Book Title: All the Way to Italy: A modern tale of homecoming through generations past
Author: Flavia Brunetti
Category: Adult Fiction, 222 pages
Genre: Women's Fiction (can fit into YA Fiction as well)
Publisher: Ali Ribelli Edizioni
Release date: April 21, 2018
Tour dates: April 23 to May 18, 2018
Content Rating: PG for the occasional use of "for God's sake" and a few religious references (though very mild). No violence, no swear words, and no sex scenes.
Until her dad died, Little considered herself a Californian. Now, thanks to half a letter, a symbol she can’t quite remember, and writer’s block, she finds herself back in Italy, the country of her birth. In a headlong rush to return to her beloved San Francisco, Little will journey throughout Italy, hoping to find the answers she needs to move on with her life so she need never look back. She’ll enlist the help of the woman who raised her, Sira, her father’s sister; but Sira has secrets she’s kept for decades, and Little underestimates the power of the country she fled years before.
In this powerful story of mixed cultures in a world trying to globalize, one girl’s struggle to leave her home behind will lead her back to the women in her family and the memories each of them has safeguarded through the generations. From war-torn Italy to the belpaese of today, All the Way to Italy is a tale for those in search of a balance between wanderlust and the necessity to come home, a reminder that although we may be fragments, we are never a lost cause.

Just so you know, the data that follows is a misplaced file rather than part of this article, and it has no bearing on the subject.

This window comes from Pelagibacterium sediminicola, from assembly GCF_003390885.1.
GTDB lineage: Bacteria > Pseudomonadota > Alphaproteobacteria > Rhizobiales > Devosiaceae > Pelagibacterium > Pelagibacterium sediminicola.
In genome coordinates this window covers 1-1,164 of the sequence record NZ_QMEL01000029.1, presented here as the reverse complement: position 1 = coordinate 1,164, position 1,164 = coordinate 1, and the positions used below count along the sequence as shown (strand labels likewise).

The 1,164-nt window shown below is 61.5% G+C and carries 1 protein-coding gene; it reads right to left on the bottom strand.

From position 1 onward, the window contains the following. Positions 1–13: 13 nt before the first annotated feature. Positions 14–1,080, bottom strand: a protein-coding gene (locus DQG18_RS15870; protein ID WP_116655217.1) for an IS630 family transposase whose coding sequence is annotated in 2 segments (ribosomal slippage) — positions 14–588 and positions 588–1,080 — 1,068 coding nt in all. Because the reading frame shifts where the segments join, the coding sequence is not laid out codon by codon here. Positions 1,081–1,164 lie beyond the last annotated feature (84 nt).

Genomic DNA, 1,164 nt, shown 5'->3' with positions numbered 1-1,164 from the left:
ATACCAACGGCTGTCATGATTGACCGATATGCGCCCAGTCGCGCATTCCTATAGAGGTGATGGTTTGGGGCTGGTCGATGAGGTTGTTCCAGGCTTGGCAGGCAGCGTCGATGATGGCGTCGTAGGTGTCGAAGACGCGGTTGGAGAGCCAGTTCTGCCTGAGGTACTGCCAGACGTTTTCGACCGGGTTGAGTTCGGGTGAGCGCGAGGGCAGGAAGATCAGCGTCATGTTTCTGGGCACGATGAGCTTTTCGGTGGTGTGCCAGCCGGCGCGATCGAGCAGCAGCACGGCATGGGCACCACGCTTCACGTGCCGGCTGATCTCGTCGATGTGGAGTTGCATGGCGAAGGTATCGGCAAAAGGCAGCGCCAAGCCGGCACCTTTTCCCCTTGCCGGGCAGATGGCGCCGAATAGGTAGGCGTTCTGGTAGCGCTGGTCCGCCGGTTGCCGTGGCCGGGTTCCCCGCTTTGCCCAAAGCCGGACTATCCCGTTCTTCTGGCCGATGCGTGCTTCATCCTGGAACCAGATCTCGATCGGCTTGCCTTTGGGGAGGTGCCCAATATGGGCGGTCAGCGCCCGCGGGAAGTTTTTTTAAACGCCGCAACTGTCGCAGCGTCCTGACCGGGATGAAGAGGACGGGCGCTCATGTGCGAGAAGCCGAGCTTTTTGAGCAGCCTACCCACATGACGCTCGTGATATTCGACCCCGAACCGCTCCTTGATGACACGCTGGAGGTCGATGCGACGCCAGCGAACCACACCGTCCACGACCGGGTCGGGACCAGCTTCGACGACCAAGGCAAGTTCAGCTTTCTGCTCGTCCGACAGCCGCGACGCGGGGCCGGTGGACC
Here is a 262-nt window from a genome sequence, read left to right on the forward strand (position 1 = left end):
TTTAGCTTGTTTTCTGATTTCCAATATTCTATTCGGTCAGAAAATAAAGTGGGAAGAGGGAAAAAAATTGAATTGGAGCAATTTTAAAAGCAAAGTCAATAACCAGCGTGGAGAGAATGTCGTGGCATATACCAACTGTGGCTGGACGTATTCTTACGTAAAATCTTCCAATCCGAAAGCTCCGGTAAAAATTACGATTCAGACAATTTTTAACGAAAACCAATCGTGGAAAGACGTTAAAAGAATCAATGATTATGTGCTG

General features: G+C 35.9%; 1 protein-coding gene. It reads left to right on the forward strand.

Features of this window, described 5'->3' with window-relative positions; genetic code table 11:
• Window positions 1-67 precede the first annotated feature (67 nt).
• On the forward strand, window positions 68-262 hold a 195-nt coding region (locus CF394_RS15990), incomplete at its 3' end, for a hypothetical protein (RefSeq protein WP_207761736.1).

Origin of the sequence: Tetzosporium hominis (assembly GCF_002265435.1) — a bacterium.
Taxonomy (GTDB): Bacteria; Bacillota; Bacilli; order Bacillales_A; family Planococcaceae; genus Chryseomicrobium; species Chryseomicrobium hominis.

I enjoyed this debut novel that is wholly and thoroughly Italian in atmosphere, food - “green olives stuffed with meat then fried” and language, even though the protagonist thinks of herself as a Californian.
I appreciate the vivid descriptions as the reader accompanies Little on her travels through Florence, Naples and the Orvieto region as she searches for answers that will enable her to move forward. At the same time, the reader learns a bit of Italian history.
This is a well-written novel with excellent descriptions - “he had passed this on to her, too, this desperate need to recalibrate confusions within by the drumming of the sea.”
The characters are complex and real. My favourite is Little’s beloved aunt (zia) Sira, a wise, thoughtful woman holding onto family secrets, who is at the same time full of fierce love for her family.
This is a story of shifting family dynamics, family secrets, of finding one’s particular place in the world and the meaning of home. I look forward to more stories from this author.
Sandra Olshaski's disclosure: Thanks to Italy Book Tours for sending me this book for review. I was not compensated in any other way, nor told how to rate or review this product.
|Photo credit: Roberta Perrone|
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